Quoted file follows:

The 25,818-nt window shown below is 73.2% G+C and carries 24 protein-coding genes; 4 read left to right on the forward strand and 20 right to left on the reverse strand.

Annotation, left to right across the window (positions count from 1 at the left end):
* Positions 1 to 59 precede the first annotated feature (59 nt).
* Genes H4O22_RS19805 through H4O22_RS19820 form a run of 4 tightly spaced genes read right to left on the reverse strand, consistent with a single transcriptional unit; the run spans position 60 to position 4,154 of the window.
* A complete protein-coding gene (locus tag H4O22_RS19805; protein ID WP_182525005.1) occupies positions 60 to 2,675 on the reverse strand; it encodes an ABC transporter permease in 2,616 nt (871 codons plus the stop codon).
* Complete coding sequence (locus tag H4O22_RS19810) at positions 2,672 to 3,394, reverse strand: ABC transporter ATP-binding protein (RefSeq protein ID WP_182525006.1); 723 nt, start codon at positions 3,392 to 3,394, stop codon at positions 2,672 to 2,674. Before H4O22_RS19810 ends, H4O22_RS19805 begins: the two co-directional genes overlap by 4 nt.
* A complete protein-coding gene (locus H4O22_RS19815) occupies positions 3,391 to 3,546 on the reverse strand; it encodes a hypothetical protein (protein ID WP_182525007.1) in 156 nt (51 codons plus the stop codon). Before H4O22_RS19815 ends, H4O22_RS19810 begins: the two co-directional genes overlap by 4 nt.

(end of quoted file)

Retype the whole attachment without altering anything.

The 25,818-nt window shown below is 73.2% G+C and carries 24 protein-coding genes; 4 read left to right on the forward strand and 20 right to left on the reverse strand.

Annotation, left to right across the window (positions count from 1 at the left end):
* Positions 1 to 59 precede the first annotated feature (59 nt).
* Genes H4O22_RS19805 through H4O22_RS19820 form a run of 4 tightly spaced genes read right to left on the reverse strand, consistent with a single transcriptional unit; the run spans position 60 to position 4,154 of the window.
* A complete protein-coding gene (locus tag H4O22_RS19805; protein ID WP_182525005.1) occupies positions 60 to 2,675 on the reverse strand; it encodes an ABC transporter permease in 2,616 nt (871 codons plus the stop codon).
* Complete coding sequence (locus tag H4O22_RS19810) at positions 2,672 to 3,394, reverse strand: ABC transporter ATP-binding protein (RefSeq protein ID WP_182525006.1); 723 nt, start codon at positions 3,392 to 3,394, stop codon at positions 2,672 to 2,674. Before H4O22_RS19810 ends, H4O22_RS19805 begins: the two co-directional genes overlap by 4 nt.
* A complete protein-coding gene (locus H4O22_RS19815) occupies positions 3,391 to 3,546 on the reverse strand; it encodes a hypothetical protein (protein ID WP_182525007.1) in 156 nt (51 codons plus the stop codon). Before H4O22_RS19815 ends, H4O22_RS19810 begins: the two co-directional genes overlap by 4 nt.